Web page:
Monday, May 15, 2006

great ideas and big picture

Some very good ideas and suggestions have come in on the Showcase Code issue, check them out in the comments to the post below. I've noticed that in this town when we start talking about unions, people get tense and knees start jerking. I'd like to hear from union members if you're out there, pro and con. Bottom line, if the union actors working downtown are happy with the code, then any effort to change it or create something new is going to be quite a struggle and may not be a legitimate cause. It's their union.

Other issues I'd like to kick around:

Rehearsal space- There's a lot of empty office space in New York. In Dallas, years ago, a deal was worked out between realtors and theatre companies. Only issue, I believe, was insurance.

Creating an endowment- How much revenue is generated in this city from all of the film and television that goes on? What would 1% of that mean to a bunch of small theatre companies? Can we make an argument to the city and to the massive media conglomerates that as the research and development wing of American culture, they should invest in us? Can we make the same argument to the League of American Theatres and Producers? Broadway shows that recoup begin to give half a percentage point back to the New York theatre?

New audience- How many colleges and high schools are in New York City? Why aren't we inviting them to take part in the unique cultural opportunity of downtown theatre? We'd be getting a good, rowdy crowd, filling some otherwise empty seats and engaging with a new audience, getting to know them now.

This is an especially insane week for me, so I'll try to stay in the conversation but if I grow quiet, don't worry, I'll be back. If anyone knows of some cheap and or free rehearsal space, let me know, I'm a little bit screwed. Too many balls juggling and dropped one.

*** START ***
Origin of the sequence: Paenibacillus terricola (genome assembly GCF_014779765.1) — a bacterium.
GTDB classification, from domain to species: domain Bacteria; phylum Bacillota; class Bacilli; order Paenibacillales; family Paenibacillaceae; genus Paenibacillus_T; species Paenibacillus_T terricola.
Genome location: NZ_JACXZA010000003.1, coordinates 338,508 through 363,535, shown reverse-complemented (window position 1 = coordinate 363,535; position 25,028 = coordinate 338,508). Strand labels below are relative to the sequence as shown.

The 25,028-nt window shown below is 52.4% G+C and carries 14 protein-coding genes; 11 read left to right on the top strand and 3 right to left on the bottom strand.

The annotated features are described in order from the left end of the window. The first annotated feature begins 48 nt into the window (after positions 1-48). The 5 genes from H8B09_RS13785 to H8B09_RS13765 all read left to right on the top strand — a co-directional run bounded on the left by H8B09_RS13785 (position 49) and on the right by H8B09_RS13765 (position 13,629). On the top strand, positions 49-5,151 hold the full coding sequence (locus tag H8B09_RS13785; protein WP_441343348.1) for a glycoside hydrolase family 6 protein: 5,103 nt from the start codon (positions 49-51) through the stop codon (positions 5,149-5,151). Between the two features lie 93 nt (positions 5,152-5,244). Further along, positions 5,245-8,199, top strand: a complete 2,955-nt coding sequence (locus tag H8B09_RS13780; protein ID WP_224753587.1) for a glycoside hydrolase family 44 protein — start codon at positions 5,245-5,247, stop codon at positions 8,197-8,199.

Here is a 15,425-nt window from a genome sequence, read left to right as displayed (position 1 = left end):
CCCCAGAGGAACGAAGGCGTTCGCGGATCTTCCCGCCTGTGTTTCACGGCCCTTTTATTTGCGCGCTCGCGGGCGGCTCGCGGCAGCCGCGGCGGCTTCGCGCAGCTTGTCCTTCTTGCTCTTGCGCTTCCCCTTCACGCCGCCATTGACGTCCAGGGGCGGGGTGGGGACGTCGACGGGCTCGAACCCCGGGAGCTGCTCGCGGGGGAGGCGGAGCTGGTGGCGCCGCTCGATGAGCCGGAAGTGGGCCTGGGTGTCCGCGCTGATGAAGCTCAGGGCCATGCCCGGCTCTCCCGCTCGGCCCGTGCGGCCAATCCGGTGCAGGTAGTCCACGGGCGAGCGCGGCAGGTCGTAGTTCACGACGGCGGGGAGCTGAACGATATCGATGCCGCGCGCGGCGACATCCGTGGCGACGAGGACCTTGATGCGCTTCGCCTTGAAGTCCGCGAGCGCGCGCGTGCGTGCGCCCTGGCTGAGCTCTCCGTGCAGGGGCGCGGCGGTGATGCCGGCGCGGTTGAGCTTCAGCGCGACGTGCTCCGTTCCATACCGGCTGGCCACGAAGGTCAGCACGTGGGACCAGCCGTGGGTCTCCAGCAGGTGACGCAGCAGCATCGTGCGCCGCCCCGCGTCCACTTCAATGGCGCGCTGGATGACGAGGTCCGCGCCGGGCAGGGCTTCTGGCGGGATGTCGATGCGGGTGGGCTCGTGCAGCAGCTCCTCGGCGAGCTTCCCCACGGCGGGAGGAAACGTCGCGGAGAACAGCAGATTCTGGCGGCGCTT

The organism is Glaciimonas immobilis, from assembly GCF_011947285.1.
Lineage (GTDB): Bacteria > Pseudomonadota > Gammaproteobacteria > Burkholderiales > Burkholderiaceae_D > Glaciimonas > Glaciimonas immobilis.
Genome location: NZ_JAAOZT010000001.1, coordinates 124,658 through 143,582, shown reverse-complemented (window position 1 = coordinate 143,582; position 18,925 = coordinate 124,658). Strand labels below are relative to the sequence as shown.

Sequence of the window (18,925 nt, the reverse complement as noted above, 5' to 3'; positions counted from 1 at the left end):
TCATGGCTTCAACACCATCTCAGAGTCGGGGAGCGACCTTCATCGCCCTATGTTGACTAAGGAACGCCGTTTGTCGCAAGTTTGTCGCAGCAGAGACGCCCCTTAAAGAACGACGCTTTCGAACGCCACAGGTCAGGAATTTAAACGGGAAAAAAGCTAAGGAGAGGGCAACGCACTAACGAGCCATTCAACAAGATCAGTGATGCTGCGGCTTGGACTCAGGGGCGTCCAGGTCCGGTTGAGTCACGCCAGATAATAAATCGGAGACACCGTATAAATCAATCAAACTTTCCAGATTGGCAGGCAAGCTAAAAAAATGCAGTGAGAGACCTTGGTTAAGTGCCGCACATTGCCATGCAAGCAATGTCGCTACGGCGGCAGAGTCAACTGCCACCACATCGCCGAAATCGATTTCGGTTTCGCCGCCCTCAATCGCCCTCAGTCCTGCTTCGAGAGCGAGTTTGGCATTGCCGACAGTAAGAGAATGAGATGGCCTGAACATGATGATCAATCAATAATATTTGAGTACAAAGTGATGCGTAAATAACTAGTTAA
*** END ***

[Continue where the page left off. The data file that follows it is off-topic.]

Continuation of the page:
Obies tonight. Always a strange evening.


Brent Cox said...

I'd like to speak to the new audiences point.

I think that approaching local schools is a strong idea, but I'm interested in, as a supplement to new audience development, old audience preservation. Which is also new audience preservation, ultimately.

Basically, in my experience (and other's I've witnessed) the core audience greys and stops leaving the house for entertainment. You've become accustomed to drawing from a reliable pool of audience in the hundreds, and time passes (as you grey at the same rate) and the audience pool dwindles and is not replenished.

So, at the same time as energy is spent on developing new audiences to people (and create) theaters in the future, how to fend against attritition? Is it just, "It is what it is?" Is it a question of, "Make better shit?"

Ian W. Hill said...

As an AEA actor as well as Off-Off-Bway producer, I love my union in all respects except for the damned Showcase code, which hasn't helped me in either position.

It's not a "right" unless you can waive it, and I'm tired of the restrictions placed on productions that are being done for love of the form that are going to lose money no matter what.

John said...

"It's not a right unless you can waive it..." Now, I love that. Can you expand, Ian?